The joys of Sataf

A walk through ancient springs in the Judean Hills.

By JACOB SOLOMON
January 26, 2006 10:05
sataf pool 88 298

sataf pool 88 298. (photo credit: Jacob Solomon)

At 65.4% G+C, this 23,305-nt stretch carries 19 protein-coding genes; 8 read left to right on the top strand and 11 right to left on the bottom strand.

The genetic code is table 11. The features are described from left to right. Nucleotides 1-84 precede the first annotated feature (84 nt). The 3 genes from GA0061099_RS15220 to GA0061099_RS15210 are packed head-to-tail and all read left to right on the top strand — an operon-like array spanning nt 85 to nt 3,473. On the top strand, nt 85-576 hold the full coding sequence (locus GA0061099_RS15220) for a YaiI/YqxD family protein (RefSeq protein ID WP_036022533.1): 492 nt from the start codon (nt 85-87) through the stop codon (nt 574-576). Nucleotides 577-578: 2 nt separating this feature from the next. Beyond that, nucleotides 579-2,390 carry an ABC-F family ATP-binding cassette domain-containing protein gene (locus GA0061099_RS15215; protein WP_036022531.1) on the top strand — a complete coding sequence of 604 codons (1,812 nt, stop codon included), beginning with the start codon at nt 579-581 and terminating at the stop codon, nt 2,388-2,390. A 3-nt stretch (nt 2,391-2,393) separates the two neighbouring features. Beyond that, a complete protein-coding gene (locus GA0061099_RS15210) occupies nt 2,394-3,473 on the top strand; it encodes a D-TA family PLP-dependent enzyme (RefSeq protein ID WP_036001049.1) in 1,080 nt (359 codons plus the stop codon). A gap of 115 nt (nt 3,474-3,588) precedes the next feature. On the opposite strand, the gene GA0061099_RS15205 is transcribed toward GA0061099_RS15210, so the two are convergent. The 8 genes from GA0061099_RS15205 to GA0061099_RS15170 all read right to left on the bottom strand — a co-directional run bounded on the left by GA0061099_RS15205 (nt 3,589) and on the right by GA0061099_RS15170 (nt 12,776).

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This walk puts stout footwear through its paces as it switchbacks over the wooded Judean Hills that divide the Kessalon, Sorek and Refa'im Valleys. Relatively short at 11 kilometers, it may be tackled in the perpendicular, apart from a little mild scrambling above Even Sapir. Fortunately, there are plenty of level stretches to get your breath back which break up the uphill struggle. However, this leg of the Israel Trail is for dry and daylight conditions only. Its predominantly limestone rock is treacherous when damp, and there are several exposed spots over potentially lethal vertical rock faces. You will be making your way across land with long-standing farming connections. Not the ubiquitous kibbutz with its round-the-clock cacophonies of lowing cattle and squawking chickens, but the remains and restorations of the more serene terraced slopes, whose olives, grapes, pomegranates and figs were cultivated by the ancient Israelites, as well as by Arab villagers in the region before 1948. The latter connected natural underground reservoirs with the stepped fields. They tunneled into the water-bearing limestone, and directed the spring water through a series of channels, irrigating the agricultural levels below. Join the Trail opposite the entrance to Kibbutz Tzova, on the southern side of Route #395. The walk opens with a pleasant half-hour meander downhill into the shaded Tzova Valley. Just before reaching a road junction, the path makes a sudden right turn and traces its steep, but well-marked way up the northern slopes of Mount Eitan. The view over the Tzova Valley to Fortress Tzova is well worth the climb. Built by the Crusaders to consolidate their stranglehold over the western approach to Jerusalem, it was destroyed by Saladin in 1191. Thereupon, it became the site of various Arab villages, and twice fell into Egyptian hands. The first time was in 1834, when Egyptian Muhammad Ali quashed the local peasants' revolt, which made its stand here. The second time was by the Egyptian Muslim Brothers, who held onto it briefly before capture by the Harel Regiment in the Israeli War of Independence. The fledgling army turned it into a base for the successful attack on the nearby Arab-held Castel. That relieved the siege of Jerusalem by breaking the Arab stranglehold over the western route up to the city. Mercifully, the trail avoids the 765-meter summit of Mount Eitan as it crosses a pass and drops to the official entrance of Sataf. Though it was little after nine in the morning, the refreshment facilities at the site were in full swing, and unexpectedly modestly priced. I downed one cola, and then another, over the stunning vista of the Sorek Valley, looking forward to viewing at close quarters the remains of local pre-1948 Arab settlement, and the JNF-sponsored reconstruction of ancient local terraced farming. I wasn't disappointed. A well-manicured path passes ruined Arab mansions, silently testifying to their past glories. It goes down to a 1,000-dunam (250-acre) fragment of traditional mountain terraced cultivation lovingly restored in the 1980s by the KKL-JNF. These farming levels - bursting with cabbages and fresh lettuce - are fed by two springs - the Bikura higher up and the Sataf lower down. For the geologically minded, the Bikura and the Sataf are layer springs. They form where the water-filled permeable limestone meets the impervious yellow marl (clay and flint) rock strata. Weathering and erosion expose the top of the marl layers, at which point the water emerges from underground as a spring. These layer springs' exits are artificially widened, their waters are collected into cisterns, and directed through a system of channels to the levels of the crops that need them most. Spend at least an hour here - very likely to the peal of the bells of the Monastery of St. John in the Desert further along the Trail. Contortionists may explore the springs' subterranean underground tunnels, and swimmers have a choice of two cisterns which so far have not been segregated by sex for bathing purposes. Most of the terraces, however, have been neglected for decades, bringing to mind: "My beloved had a vineyard on a very fertile hill. He dug it and cleared it of stones, and planted it with choice vines… he built a watching place in the midst of it, and hewed a vineyard in it... he set it to produce grapes, but it brought forth sour polyps" (Isaiah 5:1-2). With this parable, the Prophet Isaiah of Jerusalem (who no doubt knew these hills well) castigated the inhabitants of Israel, the proverbial vineyard, in straying from its spiritual moorings. And you will know exactly what he meant as your gaze takes in the discarded farmland which saw better days, and you cautiously nibble the soured produce of the long-abandoned fruit trees. The Trail drops down quickly to the Sorek riverbed. Its faint but unmistakable biologically-generated offensive stench emphasizes the Sorek's function in conveying the capital's wastes to the Mediterranean, some of which are detoxified in a modern works a little lower down the valley. Improved sewage treatment has become a national priority. The filtering of those substances through the permeable limestone has contaminated Israel's natural water supply, especially when at low levels during drought. And remember that two-thirds of Israel's water does come from underground sources. The air becomes cleaner as the Trail turns right, dips under Route #386 and for the next hour becomes an exhausting climb beyond the aforementioned monastery. You should pause at the remains of the hewn stone dam, most likely built in the early Arab period (640-1099) to store the waters of the Hindak Spring above. The nimble may explore the latter's two dark tunnels chiseled in the wall. Just outside Even Sapir, when you hope the worst is over, the Trail takes a sharp left and confronts you with the most precipitous clamber of the day, including three scrambles, which the timid may avoid with short circuitous detours. The views of Hadassah Ein Kerem, and the Jerusalem Forest with the outer western suburbs and Nebi Samwil were worth the exertion, though the raucous whirr of a low-flying helicopter heading upwards to land at Hadassah stressed that these hills must be treated with respect. The path levels out in the last 20 minutes and reaches the tarmac and shaded recreational area of Hirbet Sa'adim - loosely translated as "The Ruins of the Happy Woman," where, according to legend, the barren were rendered fruitful by the mystical interventions of one Sheikh Ahmed. You can explore the remains of the site's storehouses, olive presses, and Muslim place of prayer (though its earliest remains date from the Byzantine period), all of which are under the patronage and tender care of the Hadassah Hospital nearby. You have reached as near to Jerusalem as the Israel Trail ever gets, which, by the way, is its halfway point. Turn left and follow the tarmac road up the hairpin bends to Yad Kennedy. This memorial commemorates the untimely assassination of John Fitzgerald Kennedy, America's youngest president ever. Taking the imaginative form of a sawn-off tree stump, it is fed through 51 "roots," each with the insignia of a different state of the Union and the District of Columbia. Cross the elliptical plaza, used for Israel-American friendship-fostering events, and enter the memorial itself. You should find a facsimile of the relief and eternal flame at Kennedy's gravesite in Arlington Military Cemetery, Washington, D.C. After paying due homage, choose from which of the 50 windows you would like to gaze over the western suburbs of Jerusalem and afforested hill slopes covered by more than four million trees. You can follow the Sorek riverbed all the way to its mouth at Ashdod, on the Mediterranean. I walked into nearby Moshav Aminadav and parked myself under an oak tree. Opening another can of cola, I duly toasted the Holy City, resisting something more alcoholic out of respect to some of its more straight-laced residents. The Details: * Start: Entrance to Kibbutz Tzova, on Route 395. Bus #183 from Jerusalem. * Finish: Yad Kennedy. Short walk to Route #3877 at Moshav Aminadav. Bus #150 to Jerusalem from Moshav Aminadav. * Access/Exits: Below Sataf Springs on Route #386 * Level of difficulty - Moderately challenging. Not for small children or those scared of heights. * Length - 11 km. * Map: Scale 1:50,000, Map 9 (The Jerusalem Corridors) * Estimated walking time - 5 hours * Water - at start and finish of the walk, and at Sataf and off the trail at Even Sapir * Bring: 2 liters of water per person, a sun hat, sunscreen and sturdy shoes with good grips for walking. Include a compass, mobile phone, large towel, first aid kit, penknife and a powerful flashlight. Mobile phone reception unreliable in parts. * Accommodations - Belmont Hotel, Tzova (02) 534-7070/7090; Shoresh Hotel, Yarok Bahar, Shoresh (02) 534-0262; Yad Hashmona Guest House, Yad Hashmona (02) 534-3953/6; Habayit Hativi, Ein Kerem (02) 641-1288 * Restaurants - Mahlevat Shai Zeltzer, by the Sataf Reserve (02) 533-3748; Yad Hashmona Guest House, Yad Hashmona (02) 534-3953/6; Aroma Restaurant, Harel Mall, Mevaseret Zion (02) 533-5043; Najji Restaurant, Abu Ghosh (02) 533-6520/8. * Places to visit: Tel Tzova (Crusader ruins), Tzova (02) 534-7952; Ein Hemed National Park, Ein Hemed; Castel National Gardens, Mevaseret Zion (03) 533-0476; Ein Yael Open Interactive Museum (02) 645-1166/7. * Attractions: Kiftzuba (Children's Theme Park), Tzova (02) 534-7952; Tzova Bicycle Adventure Course, Tzova (02) 534-7667; Ness Harim Water Park, Ness Harim (02) 533-0260/1; Speedy Kef (02) 534-7952; Biblical Zoo, Jerusalem (02) 675-0111/01.